Q&A: Much Ado About Nothing’s Joss Whedon, Amy Acker and Alexis Denisof
Filling the Oxford Union debating chamber, Joss Whedon, Amy Acker and Alexis Denisof walked in with genuine smiles and some waves, as well as a few glances around at the impressive room. On tour for Whedon’s newest film, an adaptation of Shakespeare’s Much Ado About Nothing, first released at the Toronto International Film Festival in September of 2012, the trio has been traveling together for some time now. They were at the Union for a Q&A session, and the questions came quickly, both about the new film, which had just been screened, and about the director/writer and actors’ previous work. The answers, despite the tour’s grueling schedule, were graceful, enthusiastic, and often hilarious.
On the subject of why Whedon decided to shoot Much Ado in black and white (it was filmed entirely in his Santa Monica home, on a low budget, produced by his and his wife’s joint company), Whedon quipped that, contrary to popular belief, “most Shakespearian theatre was in colour!” He added that he wanted to create “a feeling of wanting something a little old-fashioned”, of evoking “just enough of a remove from your daily life”. He added that if it had just been “a home movie, the cognitive dissonance would’ve been too far.”
Acker and Denisof clearly have high opinions of their director, who’s worked with them before, on projects such as Buffy the Vampire Slayer, Angel, and Dollhouse. When asked about her ability to play a range of difficult and emotionally charged characters, Acker gave credit to Whedon’s scripts and to his direction: “He gives you opportunities for things you think you’re not capable of doing, and this sounds cheesy, but makes you find new parts of yourself.” Denisof said that ‘visionary’ wouldn’t be “too strong a word” for describing Whedon. He went on: “Collaboration with Joss and Amy has a kind of magic that defies description. It’s not a complicated process for us. He’ll take a scene that’s pretty good and he’ll make it amazing.” Whedon looked up at the ceiling and called out: “You’re welcome, Shakespeare!”
Denisof discussed the process of working with Whedon and Acker in such intense scenes – both in previous work and in Much Ado: “We’ve found this trust that’s allowed us to go to difficult places that has deepened our relationship even off screen.” He also sympathised with Whedon’s process: “Writing is a lonely job, part of its payoff is being realised, and what are we without him going through that lonely process?” He seemed alarmed by his serious tone, though, and surely the jet-lag began to kick in, since he cut himself short, saying: “God, this room…. Who am I right now? Yeah, dude, it was awesome!”
Joking aside, Whedon appears to feel just as strongly about his actors. Asked about the parallel between previous roles that Acker and Denisof have played – Fred and Wesley, in Angel – which also found them lip-locked, much like their newest roles as Benedick and Beatrice in Much Ado, Whedon said: “I’ve been throwing them into each other’s arms for some time now… They are my stars, they are my thesps.” Denisof added: “Or meat puppets, as he sometimes calls us.” Acker confessed, though: “We never made the connection of Wes and Fred until after the movie was finished, which seems kind of stupid.”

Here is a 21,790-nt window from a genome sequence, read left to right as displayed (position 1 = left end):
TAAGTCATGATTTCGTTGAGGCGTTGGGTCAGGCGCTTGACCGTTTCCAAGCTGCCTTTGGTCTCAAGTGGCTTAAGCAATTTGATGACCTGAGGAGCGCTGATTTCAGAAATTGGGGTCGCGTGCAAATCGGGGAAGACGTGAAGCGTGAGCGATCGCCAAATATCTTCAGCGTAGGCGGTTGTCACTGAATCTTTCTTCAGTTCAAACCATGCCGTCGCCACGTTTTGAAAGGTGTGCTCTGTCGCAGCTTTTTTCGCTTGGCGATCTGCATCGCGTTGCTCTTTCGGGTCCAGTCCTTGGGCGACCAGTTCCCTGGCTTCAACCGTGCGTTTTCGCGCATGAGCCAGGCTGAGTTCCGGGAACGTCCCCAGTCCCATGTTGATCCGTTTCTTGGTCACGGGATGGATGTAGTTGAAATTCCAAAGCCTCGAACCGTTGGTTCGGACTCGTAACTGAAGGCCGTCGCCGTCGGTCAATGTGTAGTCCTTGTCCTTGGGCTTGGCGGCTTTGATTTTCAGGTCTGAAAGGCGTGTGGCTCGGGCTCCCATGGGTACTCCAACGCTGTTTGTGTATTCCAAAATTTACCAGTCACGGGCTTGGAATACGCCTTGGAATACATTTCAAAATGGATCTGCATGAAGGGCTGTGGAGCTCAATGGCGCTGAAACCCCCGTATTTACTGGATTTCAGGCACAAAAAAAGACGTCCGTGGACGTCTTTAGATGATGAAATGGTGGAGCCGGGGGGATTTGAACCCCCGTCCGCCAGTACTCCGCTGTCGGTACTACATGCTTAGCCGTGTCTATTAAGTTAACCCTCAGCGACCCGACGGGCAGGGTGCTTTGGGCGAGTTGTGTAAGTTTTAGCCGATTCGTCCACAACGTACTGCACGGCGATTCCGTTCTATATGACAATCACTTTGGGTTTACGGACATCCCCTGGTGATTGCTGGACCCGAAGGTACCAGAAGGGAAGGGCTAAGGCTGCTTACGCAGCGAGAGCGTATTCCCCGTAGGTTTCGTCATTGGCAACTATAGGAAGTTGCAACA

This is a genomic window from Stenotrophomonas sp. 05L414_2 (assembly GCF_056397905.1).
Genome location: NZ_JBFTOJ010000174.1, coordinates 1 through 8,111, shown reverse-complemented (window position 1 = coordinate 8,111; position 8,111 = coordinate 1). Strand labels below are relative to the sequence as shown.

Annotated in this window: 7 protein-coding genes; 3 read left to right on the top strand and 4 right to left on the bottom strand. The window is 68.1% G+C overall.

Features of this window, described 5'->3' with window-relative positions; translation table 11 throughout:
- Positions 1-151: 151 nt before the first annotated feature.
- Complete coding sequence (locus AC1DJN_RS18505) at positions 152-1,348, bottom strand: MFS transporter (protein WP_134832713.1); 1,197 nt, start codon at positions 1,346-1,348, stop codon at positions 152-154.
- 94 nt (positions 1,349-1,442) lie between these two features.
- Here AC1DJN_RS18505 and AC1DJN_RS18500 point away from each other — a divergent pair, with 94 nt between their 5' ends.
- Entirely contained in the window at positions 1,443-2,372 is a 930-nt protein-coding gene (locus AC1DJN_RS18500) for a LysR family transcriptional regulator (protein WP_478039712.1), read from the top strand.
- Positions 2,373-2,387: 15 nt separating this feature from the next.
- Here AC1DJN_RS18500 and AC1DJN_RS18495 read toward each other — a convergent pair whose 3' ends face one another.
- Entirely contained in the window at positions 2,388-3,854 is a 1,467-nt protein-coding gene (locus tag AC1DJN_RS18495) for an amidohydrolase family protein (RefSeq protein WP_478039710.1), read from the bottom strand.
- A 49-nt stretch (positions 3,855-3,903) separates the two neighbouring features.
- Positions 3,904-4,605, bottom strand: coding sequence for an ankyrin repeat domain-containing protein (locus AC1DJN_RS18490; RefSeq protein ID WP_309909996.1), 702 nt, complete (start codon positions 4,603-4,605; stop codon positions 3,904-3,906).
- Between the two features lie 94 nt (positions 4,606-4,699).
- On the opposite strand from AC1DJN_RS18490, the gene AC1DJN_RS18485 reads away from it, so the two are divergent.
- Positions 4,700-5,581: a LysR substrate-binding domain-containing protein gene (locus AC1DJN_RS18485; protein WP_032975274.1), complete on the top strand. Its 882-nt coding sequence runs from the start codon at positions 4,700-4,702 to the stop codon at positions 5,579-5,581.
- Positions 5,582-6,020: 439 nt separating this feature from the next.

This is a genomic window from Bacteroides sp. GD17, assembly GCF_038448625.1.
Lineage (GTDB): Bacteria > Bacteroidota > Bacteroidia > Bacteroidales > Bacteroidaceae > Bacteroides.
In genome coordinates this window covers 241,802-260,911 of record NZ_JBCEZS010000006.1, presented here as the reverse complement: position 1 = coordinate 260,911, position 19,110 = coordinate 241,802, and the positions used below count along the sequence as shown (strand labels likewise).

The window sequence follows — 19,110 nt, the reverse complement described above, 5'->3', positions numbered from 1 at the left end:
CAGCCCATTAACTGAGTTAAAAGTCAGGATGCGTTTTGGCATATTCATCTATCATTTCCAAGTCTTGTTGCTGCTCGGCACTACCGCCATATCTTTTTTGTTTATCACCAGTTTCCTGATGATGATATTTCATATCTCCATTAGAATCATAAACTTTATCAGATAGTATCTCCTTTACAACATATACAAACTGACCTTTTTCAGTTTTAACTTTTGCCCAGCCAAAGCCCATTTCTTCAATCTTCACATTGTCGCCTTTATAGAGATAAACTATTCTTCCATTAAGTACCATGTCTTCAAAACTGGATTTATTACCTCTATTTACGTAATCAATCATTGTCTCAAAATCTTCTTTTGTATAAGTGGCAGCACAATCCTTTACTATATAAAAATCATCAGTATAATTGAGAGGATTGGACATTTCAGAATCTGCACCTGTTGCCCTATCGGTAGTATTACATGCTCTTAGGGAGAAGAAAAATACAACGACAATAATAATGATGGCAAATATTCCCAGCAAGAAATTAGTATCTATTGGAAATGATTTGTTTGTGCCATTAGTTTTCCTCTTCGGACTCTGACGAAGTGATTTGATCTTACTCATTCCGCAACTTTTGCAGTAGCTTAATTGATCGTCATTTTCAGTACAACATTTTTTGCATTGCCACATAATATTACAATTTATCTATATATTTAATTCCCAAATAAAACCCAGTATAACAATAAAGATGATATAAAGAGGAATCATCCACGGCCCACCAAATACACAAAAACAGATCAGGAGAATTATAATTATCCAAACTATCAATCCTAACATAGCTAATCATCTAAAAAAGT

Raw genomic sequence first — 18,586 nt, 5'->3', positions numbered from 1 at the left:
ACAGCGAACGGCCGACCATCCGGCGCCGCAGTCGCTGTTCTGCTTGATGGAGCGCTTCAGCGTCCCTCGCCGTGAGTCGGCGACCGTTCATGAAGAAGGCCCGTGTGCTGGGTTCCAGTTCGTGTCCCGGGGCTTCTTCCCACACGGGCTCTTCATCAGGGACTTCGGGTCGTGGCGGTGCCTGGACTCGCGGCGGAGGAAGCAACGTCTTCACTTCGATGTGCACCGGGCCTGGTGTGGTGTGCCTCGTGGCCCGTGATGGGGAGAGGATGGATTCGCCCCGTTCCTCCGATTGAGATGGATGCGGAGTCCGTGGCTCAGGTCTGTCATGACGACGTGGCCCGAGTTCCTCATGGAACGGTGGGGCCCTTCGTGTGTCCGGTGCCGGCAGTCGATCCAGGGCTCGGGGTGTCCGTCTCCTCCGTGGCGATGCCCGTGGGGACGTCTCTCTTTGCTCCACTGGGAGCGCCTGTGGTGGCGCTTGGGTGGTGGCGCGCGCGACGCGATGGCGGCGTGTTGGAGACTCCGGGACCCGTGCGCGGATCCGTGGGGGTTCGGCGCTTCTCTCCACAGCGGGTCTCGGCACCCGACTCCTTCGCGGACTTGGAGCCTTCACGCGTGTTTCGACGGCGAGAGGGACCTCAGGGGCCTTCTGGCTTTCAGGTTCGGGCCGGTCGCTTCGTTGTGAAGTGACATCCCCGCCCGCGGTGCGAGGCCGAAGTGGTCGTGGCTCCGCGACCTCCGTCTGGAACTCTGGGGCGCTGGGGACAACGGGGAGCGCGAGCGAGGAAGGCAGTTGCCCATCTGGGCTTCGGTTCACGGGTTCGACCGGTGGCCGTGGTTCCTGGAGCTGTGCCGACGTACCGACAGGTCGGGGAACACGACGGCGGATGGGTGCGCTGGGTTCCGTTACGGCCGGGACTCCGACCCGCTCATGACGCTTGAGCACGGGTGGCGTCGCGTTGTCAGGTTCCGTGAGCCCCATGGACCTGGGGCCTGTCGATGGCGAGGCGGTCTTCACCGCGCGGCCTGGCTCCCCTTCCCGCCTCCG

Another question from the audience was about Whedon’s transition from the peak of pop-culture in writing and filming The Avengers, to what may be considered ‘high’ culture with the making of Much Ado. Whedon didn’t see the negation: “Stan Lee and Jack Kirby were stealing from Shakespeare almost as baldly as I do. Shakespeare is popular culture.” He pointed out Shakespeare’s plays’ popularity in the 16th and 17th centuries: “He wasn’t esoteric back then.”
However, there was a big difference in the filmmaking process – Much Ado was already written when he approached it. “Writing is my first and greatest love,” he said, “but I love telling stories on all different levels. To have the script done meant I could just work with that I had. After The Avengers, which was extraordinarily hard to piece together, it was nice to have something already there.”
Whedon’s first writing job was writing for the sitcom Roseanne. “I was 24, the whole staff had just been fired. […] I was thrown into the fire, and I wrote six scripts, four of which they filmed.” But he ended up quitting, he explained, after an episode he’d written dealing with an abortion was changed in order to smooth out the politics. The character who was going to have the abortion had a miscarriage instead, and Whedon said the episode ended up not being about anything of substance at all. His excitement waned: “We’re not going to tell the truth here – this is America.”
“Yes, I would call myself a feminist,” he said. But he also hedged that once “you declare yourself as anything, everything you do is defined by that.” He went on: “I do have a very strong feminist bent, and a political bent. You can’t deny who you are while you’re making something; neither can you be trapped by it.”
With regards to Much Ado About Nothing, Whedon said that he didn’t choose the play specifically because of its strong female lead, Beatrice. He explained that the choice was broader, having more to do with Shakespeare’s anticipation of a genre that, in essence, didn’t exist until he made it up: “The idea that Shakespeare was inventing the romantic comedy and deconstructing it at the same time blows my mind.”
Exiting to loud claps and some cheers, it’s safe to say that Whedon blew our minds, too.
Click here for a further interview with the director and cast.